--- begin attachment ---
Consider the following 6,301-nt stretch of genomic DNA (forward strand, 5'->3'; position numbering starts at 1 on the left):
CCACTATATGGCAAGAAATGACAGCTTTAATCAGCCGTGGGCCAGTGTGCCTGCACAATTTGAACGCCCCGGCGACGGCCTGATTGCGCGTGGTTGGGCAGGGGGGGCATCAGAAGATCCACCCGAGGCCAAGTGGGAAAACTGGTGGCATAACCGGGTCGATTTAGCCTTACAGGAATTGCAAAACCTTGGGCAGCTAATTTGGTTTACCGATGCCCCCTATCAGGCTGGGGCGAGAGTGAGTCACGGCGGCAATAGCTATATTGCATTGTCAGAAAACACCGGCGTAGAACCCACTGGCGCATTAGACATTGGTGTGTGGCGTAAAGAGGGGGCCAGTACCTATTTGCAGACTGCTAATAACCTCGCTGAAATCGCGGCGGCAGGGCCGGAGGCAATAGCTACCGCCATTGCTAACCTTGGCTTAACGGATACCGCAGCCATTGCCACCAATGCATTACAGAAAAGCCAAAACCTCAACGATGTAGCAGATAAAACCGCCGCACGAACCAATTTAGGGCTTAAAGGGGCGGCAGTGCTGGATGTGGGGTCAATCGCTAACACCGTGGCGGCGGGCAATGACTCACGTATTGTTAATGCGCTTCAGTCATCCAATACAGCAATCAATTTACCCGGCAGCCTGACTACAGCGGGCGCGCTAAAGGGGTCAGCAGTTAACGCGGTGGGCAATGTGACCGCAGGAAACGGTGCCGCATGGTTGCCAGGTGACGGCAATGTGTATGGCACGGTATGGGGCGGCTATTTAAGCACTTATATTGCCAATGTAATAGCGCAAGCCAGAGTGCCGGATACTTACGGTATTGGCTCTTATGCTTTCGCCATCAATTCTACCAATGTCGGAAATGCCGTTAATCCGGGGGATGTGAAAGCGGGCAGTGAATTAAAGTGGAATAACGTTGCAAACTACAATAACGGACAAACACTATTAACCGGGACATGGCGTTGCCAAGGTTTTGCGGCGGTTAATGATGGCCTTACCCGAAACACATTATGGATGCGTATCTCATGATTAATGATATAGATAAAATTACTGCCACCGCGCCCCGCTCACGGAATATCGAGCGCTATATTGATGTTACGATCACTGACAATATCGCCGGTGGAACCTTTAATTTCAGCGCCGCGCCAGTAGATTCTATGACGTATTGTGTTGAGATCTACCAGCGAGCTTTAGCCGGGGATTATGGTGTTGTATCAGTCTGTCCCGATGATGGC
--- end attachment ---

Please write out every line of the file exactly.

Consider the following 6,301-nt stretch of genomic DNA (forward strand, 5'->3'; position numbering starts at 1 on the left):
CCACTATATGGCAAGAAATGACAGCTTTAATCAGCCGTGGGCCAGTGTGCCTGCACAATTTGAACGCCCCGGCGACGGCCTGATTGCGCGTGGTTGGGCAGGGGGGGCATCAGAAGATCCACCCGAGGCCAAGTGGGAAAACTGGTGGCATAACCGGGTCGATTTAGCCTTACAGGAATTGCAAAACCTTGGGCAGCTAATTTGGTTTACCGATGCCCCCTATCAGGCTGGGGCGAGAGTGAGTCACGGCGGCAATAGCTATATTGCATTGTCAGAAAACACCGGCGTAGAACCCACTGGCGCATTAGACATTGGTGTGTGGCGTAAAGAGGGGGCCAGTACCTATTTGCAGACTGCTAATAACCTCGCTGAAATCGCGGCGGCAGGGCCGGAGGCAATAGCTACCGCCATTGCTAACCTTGGCTTAACGGATACCGCAGCCATTGCCACCAATGCATTACAGAAAAGCCAAAACCTCAACGATGTAGCAGATAAAACCGCCGCACGAACCAATTTAGGGCTTAAAGGGGCGGCAGTGCTGGATGTGGGGTCAATCGCTAACACCGTGGCGGCGGGCAATGACTCACGTATTGTTAATGCGCTTCAGTCATCCAATACAGCAATCAATTTACCCGGCAGCCTGACTACAGCGGGCGCGCTAAAGGGGTCAGCAGTTAACGCGGTGGGCAATGTGACCGCAGGAAACGGTGCCGCATGGTTGCCAGGTGACGGCAATGTGTATGGCACGGTATGGGGCGGCTATTTAAGCACTTATATTGCCAATGTAATAGCGCAAGCCAGAGTGCCGGATACTTACGGTATTGGCTCTTATGCTTTCGCCATCAATTCTACCAATGTCGGAAATGCCGTTAATCCGGGGGATGTGAAAGCGGGCAGTGAATTAAAGTGGAATAACGTTGCAAACTACAATAACGGACAAACACTATTAACCGGGACATGGCGTTGCCAAGGTTTTGCGGCGGTTAATGATGGCCTTACCCGAAACACATTATGGATGCGTATCTCATGATTAATGATATAGATAAAATTACTGCCACCGCGCCCCGCTCACGGAATATCGAGCGCTATATTGATGTTACGATCACTGACAATATCGCCGGTGGAACCTTTAATTTCAGCGCCGCGCCAGTAGATTCTATGACGTATTGTGTTGAGATCTACCAGCGAGCTTTAGCCGGGGATTATGGTGTTGTATCAGTCTGTCCCGATGATGGC